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Human Rights Watch: Shia Majority in Bahrain Suffers Discrimination

According to Human Rights Watch, the Shia majority in Bahrain faces discrimination, highlighting the religious persecution the Al Khalifa regime practises.

The organization stated that Bahraini authorities have systematically targeted Shia religious figures and violently arrested numerous human rights activists from Shia backgrounds. Among them is Abdulhadi Al-Khawaja, arrested in April 2011 and sentenced to life imprisonment in a mass trial under Bahrain’s anti-terrorism law.

According to the organization, Saudi Arabia, Bahrain, and other countries in the Gulf Cooperation Council continue using vague counterterrorism laws provisions to suppress opposition and target religious minorities.

Counterterrorism laws in Gulf Cooperation Council countries often involve loosely defined and vague accusations and definitions of terrorism. These are used as general provisions to punish peaceful dissenters, political activists, and human rights defenders.

The international organization also commented on the recent execution of two Bahraini Shia men by Saudi authorities. Amnesty International described their trial as a “grossly unfair trial” on terrorism-related charges.

According to Amnesty International, Jaafar Sultan and Saadik Thamer were arrested in May 2015 and held incommunicado for over three months. The charges against them include allegations of smuggling explosives into Saudi Arabia and participating in protests in Bahrain.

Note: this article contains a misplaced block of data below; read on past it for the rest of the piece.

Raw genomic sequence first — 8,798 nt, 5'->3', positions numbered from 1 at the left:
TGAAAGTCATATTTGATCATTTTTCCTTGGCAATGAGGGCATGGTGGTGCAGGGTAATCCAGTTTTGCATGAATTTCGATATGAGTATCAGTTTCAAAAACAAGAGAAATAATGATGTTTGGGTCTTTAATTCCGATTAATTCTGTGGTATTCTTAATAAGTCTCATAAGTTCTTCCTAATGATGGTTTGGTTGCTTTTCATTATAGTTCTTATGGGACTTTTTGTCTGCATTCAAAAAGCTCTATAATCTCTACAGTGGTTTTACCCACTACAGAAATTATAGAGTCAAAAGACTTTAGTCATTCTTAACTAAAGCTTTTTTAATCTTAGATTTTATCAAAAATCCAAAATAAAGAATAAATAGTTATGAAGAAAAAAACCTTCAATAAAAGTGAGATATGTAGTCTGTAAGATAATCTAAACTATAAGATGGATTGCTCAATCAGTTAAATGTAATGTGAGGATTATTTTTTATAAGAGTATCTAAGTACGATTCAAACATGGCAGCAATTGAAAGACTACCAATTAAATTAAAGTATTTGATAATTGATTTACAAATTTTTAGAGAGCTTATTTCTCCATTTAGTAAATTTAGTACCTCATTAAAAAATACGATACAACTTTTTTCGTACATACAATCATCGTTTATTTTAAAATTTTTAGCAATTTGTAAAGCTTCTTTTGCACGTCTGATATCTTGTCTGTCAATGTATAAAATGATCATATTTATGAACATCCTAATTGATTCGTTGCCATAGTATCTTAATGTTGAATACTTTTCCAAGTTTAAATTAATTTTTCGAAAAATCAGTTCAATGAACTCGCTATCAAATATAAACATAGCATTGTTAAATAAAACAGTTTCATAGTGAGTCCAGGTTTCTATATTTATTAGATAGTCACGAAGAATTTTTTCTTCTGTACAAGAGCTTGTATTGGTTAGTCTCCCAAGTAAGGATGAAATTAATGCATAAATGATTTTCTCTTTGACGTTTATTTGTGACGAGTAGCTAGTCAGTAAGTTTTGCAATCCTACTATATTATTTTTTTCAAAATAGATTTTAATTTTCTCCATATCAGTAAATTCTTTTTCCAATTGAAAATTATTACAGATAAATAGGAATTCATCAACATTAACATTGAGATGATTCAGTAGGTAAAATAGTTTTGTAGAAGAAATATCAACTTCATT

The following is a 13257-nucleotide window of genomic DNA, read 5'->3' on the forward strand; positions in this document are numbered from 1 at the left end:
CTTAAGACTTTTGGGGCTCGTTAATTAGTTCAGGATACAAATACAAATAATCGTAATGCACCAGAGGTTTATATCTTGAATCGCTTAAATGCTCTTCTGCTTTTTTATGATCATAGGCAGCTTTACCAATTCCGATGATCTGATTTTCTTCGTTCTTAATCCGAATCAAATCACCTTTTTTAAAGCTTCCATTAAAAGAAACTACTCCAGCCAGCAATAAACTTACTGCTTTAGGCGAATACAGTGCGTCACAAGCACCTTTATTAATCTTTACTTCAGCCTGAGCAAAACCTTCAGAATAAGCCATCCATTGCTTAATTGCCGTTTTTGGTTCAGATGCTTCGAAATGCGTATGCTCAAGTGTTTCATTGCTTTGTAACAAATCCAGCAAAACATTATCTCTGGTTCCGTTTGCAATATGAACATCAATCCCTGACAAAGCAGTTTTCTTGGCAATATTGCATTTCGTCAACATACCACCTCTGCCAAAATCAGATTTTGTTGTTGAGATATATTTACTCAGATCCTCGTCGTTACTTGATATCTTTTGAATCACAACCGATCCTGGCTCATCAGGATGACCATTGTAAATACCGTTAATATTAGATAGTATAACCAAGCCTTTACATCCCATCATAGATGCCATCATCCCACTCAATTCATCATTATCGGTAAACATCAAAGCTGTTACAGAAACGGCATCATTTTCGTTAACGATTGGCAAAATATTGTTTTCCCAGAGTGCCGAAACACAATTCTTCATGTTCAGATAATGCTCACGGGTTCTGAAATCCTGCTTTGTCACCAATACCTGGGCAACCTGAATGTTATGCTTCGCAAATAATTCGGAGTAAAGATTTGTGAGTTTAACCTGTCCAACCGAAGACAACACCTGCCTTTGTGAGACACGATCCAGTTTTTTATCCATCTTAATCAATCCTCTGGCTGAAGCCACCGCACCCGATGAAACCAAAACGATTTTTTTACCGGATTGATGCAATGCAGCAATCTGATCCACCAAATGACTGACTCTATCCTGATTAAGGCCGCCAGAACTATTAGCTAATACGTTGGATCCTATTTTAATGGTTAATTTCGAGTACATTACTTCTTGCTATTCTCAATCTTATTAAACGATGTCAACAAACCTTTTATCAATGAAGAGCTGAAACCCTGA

The two Bahrainis were tried and sentenced to death by the Specialized Criminal Court, which has a notorious reputation in Saudi Arabia, in October 2021 for charges related to protests falling under Saudi’s anti-terrorism law.

The Shia minority in Saudi Arabia has long suffered systematic discrimination and has been targeted with state-sponsored hate speech.
On March 12, 2022, Saudi authorities executed 81 men, with 41 of them reportedly belonging to the Shia minority, under the guise of counterterrorism law, despite promises to reduce the use of the death penalty.

Other Gulf countries have also exploited vague terrorism charges. For example, the United Arab Emirates sentenced Khalifa Abdulrahman Al-Rumeithi to 15 years on terrorism-related charges following an extremely unfair trial known as the “UAE 94,” which involved mass trials of 94 government critics. Al-Rumeithi was recently deported from Jordan to the UAE.

Human Rights Watch has documented long-standing violations of due process and fair trial rights in Saudi Arabia’s criminal justice system, making it highly unlikely for Sultan and Thamer to receive a fair trial before their execution.

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